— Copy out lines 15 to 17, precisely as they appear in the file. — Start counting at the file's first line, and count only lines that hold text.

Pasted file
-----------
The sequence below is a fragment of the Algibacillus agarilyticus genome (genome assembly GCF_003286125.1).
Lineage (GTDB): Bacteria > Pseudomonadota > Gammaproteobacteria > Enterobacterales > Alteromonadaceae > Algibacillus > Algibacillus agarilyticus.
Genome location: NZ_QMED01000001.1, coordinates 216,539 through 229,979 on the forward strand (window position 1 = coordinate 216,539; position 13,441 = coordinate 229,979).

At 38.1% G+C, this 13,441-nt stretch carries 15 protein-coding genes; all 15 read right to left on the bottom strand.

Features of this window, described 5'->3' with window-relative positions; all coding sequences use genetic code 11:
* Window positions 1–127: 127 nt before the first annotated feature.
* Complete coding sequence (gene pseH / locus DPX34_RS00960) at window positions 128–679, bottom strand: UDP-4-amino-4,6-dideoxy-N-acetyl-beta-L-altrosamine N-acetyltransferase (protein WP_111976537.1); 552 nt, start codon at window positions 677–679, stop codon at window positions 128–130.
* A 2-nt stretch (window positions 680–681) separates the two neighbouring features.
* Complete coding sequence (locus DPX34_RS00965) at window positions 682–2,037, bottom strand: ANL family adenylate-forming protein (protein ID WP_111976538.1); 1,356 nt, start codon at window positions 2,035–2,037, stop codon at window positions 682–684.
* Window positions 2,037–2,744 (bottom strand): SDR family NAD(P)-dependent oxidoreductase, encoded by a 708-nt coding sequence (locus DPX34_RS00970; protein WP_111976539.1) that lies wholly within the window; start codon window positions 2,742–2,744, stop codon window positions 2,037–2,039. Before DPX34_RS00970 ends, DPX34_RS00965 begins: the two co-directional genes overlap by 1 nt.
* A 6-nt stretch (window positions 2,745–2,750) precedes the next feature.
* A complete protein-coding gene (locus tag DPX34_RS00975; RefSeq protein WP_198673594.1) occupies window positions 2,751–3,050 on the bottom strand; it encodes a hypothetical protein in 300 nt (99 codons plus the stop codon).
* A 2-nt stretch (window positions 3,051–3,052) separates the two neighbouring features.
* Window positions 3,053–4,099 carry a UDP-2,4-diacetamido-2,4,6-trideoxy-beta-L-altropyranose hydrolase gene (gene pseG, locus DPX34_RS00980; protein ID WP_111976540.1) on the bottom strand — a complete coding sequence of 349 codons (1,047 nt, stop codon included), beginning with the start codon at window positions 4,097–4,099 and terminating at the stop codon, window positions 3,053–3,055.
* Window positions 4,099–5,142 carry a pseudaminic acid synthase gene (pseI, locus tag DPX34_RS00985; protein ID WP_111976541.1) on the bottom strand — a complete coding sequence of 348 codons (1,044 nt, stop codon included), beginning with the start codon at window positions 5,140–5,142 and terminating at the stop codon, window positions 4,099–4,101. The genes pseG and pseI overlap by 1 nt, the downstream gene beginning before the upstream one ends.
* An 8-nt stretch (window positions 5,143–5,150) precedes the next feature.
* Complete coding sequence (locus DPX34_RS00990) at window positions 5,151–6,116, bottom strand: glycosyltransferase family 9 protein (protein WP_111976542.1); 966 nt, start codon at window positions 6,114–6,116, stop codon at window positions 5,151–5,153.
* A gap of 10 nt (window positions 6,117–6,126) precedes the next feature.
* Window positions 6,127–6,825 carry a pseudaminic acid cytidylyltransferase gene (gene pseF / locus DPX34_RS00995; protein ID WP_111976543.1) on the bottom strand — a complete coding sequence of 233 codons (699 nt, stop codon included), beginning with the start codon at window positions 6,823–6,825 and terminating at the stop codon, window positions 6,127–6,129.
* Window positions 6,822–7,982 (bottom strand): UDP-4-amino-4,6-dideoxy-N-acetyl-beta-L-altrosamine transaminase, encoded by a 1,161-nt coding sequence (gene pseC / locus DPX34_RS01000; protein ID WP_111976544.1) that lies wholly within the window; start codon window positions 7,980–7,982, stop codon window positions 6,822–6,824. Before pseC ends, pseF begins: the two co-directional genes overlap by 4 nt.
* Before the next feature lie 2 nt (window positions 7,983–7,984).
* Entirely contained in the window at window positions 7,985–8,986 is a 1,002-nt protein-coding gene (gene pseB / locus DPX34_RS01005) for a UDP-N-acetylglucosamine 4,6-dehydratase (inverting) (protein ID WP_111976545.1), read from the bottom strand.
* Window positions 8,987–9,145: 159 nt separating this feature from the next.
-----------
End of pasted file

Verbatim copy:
* Window positions 4,099–5,142 carry a pseudaminic acid synthase gene (pseI, locus tag DPX34_RS00985; protein ID WP_111976541.1) on the bottom strand — a complete coding sequence of 348 codons (1,044 nt, stop codon included), beginning with the start codon at window positions 5,140–5,142 and terminating at the stop codon, window positions 4,099–4,101. The genes pseG and pseI overlap by 1 nt, the downstream gene beginning before the upstream one ends.
* An 8-nt stretch (window positions 5,143–5,150) precedes the next feature.
* Complete coding sequence (locus DPX34_RS00990) at window positions 5,151–6,116, bottom strand: glycosyltransferase family 9 protein (protein WP_111976542.1); 966 nt, start codon at window positions 6,114–6,116, stop codon at window positions 5,151–5,153.